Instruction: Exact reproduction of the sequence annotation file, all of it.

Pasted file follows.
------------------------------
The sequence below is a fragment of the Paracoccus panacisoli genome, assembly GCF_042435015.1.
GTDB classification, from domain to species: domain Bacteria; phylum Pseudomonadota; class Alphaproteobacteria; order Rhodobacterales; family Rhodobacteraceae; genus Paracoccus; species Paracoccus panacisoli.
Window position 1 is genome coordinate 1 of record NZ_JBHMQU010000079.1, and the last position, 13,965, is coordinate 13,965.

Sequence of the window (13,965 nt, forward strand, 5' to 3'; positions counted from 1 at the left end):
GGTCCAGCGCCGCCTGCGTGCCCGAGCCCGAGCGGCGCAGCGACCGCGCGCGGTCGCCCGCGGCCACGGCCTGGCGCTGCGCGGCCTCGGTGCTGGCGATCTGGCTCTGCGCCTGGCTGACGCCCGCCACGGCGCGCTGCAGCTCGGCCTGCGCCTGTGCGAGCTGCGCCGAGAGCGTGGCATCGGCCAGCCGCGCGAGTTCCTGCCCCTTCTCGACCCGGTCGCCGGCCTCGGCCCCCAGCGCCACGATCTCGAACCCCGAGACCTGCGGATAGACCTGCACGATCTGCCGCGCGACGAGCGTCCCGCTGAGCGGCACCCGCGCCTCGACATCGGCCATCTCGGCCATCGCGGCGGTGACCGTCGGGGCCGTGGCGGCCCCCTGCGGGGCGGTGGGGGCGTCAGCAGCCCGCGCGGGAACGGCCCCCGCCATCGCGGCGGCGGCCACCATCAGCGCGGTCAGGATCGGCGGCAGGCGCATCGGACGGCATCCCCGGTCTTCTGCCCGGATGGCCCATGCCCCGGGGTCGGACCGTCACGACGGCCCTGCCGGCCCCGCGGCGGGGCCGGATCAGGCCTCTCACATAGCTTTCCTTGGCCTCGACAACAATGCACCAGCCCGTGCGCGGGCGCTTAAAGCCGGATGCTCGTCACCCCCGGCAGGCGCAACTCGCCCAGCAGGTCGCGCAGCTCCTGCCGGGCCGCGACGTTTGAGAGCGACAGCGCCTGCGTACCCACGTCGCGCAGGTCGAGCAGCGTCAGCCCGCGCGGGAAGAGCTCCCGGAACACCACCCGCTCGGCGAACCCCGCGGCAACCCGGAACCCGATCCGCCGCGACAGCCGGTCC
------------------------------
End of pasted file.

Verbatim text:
The sequence below is a fragment of the Paracoccus panacisoli genome, assembly GCF_042435015.1.
GTDB classification, from domain to species: domain Bacteria; phylum Pseudomonadota; class Alphaproteobacteria; order Rhodobacterales; family Rhodobacteraceae; genus Paracoccus; species Paracoccus panacisoli.
Window position 1 is genome coordinate 1 of record NZ_JBHMQU010000079.1, and the last position, 13,965, is coordinate 13,965.

Sequence of the window (13,965 nt, forward strand, 5' to 3'; positions counted from 1 at the left end):
GGTCCAGCGCCGCCTGCGTGCCCGAGCCCGAGCGGCGCAGCGACCGCGCGCGGTCGCCCGCGGCCACGGCCTGGCGCTGCGCGGCCTCGGTGCTGGCGATCTGGCTCTGCGCCTGGCTGACGCCCGCCACGGCGCGCTGCAGCTCGGCCTGCGCCTGTGCGAGCTGCGCCGAGAGCGTGGCATCGGCCAGCCGCGCGAGTTCCTGCCCCTTCTCGACCCGGTCGCCGGCCTCGGCCCCCAGCGCCACGATCTCGAACCCCGAGACCTGCGGATAGACCTGCACGATCTGCCGCGCGACGAGCGTCCCGCTGAGCGGCACCCGCGCCTCGACATCGGCCATCTCGGCCATCGCGGCGGTGACCGTCGGGGCCGTGGCGGCCCCCTGCGGGGCGGTGGGGGCGTCAGCAGCCCGCGCGGGAACGGCCCCCGCCATCGCGGCGGCGGCCACCATCAGCGCGGTCAGGATCGGCGGCAGGCGCATCGGACGGCATCCCCGGTCTTCTGCCCGGATGGCCCATGCCCCGGGGTCGGACCGTCACGACGGCCCTGCCGGCCCCGCGGCGGGGCCGGATCAGGCCTCTCACATAGCTTTCCTTGGCCTCGACAACAATGCACCAGCCCGTGCGCGGGCGCTTAAAGCCGGATGCTCGTCACCCCCGGCAGGCGCAACTCGCCCAGCAGGTCGCGCAGCTCCTGCCGGGCCGCGACGTTTGAGAGCGACAGCGCCTGCGTACCCACGTCGCGCAGGTCGAGCAGCGTCAGCCCGCGCGGGAAGAGCTCCCGGAACACCACCCGCTCGGCGAACCCCGCGGCAACCCGGAACCCGATCCGCCGCGACAGCCGGTCC